Wow. Backblaze is now storing 100 petabytes of customer data in our cloud storage.
100 petabytes is a hard number to wrap our heads around, so…
How much data is 100 petabytes?
Here are a few comparisons to help contextualize 100 petabytes:
- one quarter as much data as Facebook stores today for its over one billion users
- 11,415 years of HD video watched 24×7 could be stored
- $51,600,000 spent annually to store this much data on Amazon S3
- 3 billion songs stored, or all of the songs iTunes has 1,270 times over
All of this data is stored on Backblaze’s custom built and open-sourced Storage Pods, filled with approximately 30,000 hard drives (many of which were “farmed” and from which we analyzed “which hard drive you should buy“), and all to provide unlimited online backup.
What’s also crazy is that in January 2011, Backblaze had just 10 petabytes:
- It took two and a half years to get from zero to 10 petabytes.
- It took three and a half years to get from 10 petabytes to 100 petabytes.
Wondering where these comparisons came from?
- June 2013, Facebook announced it stored 250 petabytes of data and was adding 15 petabytes per month. 10 months have passed, so Facebook should be storing:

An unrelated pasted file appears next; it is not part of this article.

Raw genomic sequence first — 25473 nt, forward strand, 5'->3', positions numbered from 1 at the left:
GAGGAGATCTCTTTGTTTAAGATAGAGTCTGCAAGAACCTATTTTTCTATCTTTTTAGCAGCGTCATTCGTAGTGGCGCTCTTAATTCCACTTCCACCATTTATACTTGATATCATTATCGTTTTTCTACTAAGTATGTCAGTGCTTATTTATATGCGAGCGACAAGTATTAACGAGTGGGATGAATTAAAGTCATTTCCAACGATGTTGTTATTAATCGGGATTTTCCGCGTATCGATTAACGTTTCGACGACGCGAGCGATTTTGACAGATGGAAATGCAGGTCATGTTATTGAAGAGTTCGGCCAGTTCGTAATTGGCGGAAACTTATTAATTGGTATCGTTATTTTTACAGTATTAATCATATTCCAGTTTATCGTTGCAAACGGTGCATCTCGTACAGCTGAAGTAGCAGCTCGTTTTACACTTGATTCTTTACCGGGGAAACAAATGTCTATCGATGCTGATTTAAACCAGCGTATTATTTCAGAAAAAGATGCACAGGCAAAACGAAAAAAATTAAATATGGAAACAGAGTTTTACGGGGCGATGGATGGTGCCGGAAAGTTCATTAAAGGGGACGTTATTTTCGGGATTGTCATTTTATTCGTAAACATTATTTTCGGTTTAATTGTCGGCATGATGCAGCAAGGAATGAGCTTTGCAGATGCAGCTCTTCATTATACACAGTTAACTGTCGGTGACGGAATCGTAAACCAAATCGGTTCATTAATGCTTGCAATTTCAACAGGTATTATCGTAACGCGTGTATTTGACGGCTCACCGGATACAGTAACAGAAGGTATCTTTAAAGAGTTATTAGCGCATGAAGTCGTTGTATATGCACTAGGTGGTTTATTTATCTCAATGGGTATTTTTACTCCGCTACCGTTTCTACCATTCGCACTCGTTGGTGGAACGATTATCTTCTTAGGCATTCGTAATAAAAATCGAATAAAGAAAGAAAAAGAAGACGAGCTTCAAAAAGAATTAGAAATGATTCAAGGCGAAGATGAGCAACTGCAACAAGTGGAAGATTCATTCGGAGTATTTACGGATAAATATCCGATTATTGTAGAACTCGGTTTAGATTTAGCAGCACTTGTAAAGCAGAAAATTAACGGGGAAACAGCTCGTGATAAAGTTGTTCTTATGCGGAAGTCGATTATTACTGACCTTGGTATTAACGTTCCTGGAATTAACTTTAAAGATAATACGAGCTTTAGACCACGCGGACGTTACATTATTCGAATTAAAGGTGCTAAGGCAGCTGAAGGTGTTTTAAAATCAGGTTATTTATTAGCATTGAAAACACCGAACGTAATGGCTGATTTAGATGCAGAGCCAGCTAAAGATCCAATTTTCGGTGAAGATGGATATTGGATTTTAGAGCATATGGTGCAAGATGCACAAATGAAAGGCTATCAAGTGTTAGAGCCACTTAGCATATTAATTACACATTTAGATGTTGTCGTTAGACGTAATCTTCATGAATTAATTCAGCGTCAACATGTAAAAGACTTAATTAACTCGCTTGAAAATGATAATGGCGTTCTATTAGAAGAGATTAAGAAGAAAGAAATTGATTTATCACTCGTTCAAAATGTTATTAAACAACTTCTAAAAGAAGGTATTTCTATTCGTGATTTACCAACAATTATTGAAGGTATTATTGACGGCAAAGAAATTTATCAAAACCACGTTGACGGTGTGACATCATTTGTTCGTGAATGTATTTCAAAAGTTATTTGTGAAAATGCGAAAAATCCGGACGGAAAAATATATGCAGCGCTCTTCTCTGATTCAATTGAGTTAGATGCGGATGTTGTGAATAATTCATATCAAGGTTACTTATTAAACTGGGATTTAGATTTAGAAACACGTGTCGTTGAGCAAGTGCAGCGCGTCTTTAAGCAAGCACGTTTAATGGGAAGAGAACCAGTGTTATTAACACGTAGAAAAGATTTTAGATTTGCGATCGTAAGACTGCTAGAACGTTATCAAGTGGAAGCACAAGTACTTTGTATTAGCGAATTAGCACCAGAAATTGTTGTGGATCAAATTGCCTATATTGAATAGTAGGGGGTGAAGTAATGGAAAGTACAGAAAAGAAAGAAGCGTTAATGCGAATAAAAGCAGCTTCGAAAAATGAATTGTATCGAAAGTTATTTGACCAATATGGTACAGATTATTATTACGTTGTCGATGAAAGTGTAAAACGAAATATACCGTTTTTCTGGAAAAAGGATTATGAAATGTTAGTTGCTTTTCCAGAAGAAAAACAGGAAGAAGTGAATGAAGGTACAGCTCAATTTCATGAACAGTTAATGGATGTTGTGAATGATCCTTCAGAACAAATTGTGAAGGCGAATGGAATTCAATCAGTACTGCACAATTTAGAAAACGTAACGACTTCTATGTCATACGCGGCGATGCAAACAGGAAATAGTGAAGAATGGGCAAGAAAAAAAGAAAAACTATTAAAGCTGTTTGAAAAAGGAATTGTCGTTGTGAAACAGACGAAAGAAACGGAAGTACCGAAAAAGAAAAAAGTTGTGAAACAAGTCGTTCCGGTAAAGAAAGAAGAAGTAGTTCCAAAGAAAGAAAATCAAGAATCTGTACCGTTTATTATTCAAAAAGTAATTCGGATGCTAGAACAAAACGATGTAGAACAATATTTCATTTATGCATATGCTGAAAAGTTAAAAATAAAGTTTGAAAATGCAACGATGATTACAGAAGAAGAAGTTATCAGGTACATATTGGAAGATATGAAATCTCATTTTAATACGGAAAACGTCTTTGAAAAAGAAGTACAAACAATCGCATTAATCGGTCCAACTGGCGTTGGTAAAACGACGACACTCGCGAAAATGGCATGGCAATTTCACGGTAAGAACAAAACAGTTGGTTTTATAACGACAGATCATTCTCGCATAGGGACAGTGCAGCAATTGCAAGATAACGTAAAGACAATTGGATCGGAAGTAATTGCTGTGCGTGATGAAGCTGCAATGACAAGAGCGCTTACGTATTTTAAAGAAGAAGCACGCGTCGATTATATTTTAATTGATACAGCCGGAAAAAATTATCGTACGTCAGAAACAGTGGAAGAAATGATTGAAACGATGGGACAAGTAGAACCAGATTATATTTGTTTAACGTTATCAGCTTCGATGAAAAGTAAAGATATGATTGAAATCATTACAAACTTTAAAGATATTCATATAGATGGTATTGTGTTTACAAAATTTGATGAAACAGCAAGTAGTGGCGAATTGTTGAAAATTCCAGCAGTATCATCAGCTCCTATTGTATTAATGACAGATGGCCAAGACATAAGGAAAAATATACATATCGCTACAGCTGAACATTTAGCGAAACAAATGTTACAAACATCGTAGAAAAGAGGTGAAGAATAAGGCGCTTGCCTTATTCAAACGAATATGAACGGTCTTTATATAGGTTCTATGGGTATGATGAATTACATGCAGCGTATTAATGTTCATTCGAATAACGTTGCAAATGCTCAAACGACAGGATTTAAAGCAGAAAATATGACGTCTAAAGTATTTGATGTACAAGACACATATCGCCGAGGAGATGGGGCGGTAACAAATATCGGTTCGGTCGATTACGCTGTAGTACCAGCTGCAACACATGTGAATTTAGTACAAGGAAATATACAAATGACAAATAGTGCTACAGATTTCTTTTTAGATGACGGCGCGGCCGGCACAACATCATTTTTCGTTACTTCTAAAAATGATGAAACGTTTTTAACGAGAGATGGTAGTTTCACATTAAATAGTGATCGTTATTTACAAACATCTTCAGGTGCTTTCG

250 petabytes + (15 petabytes/month * 10 months) = 400 petabytes.
- HD takes up about one gigabyte per video-hour:
100 petabytes is 100,000,000 gigabytes, or 100,000,000 hours = 11,415 years.
- In Northern California, Amazon S3 is priced at $0.094/GB/month to start:
100,000,000 gigabytes * $0.094/GB/month * 12 months = $112,800,000/year.
However, as you store more data, S3 gets cheaper and other regions cost less. Picking the lowest cost region and the lowest cost tier of pricing, we get:
100,000,000 gigabytes * $0.043/GB/month * 12 = $51,600,000/year.
- An average song takes up three megabytes, resulting in 33 billion songs fitting into 100 petabytes. iTunes has 26 million songs available, or:
1/1270th of the number that can fit in Backblaze’s current cloud storage.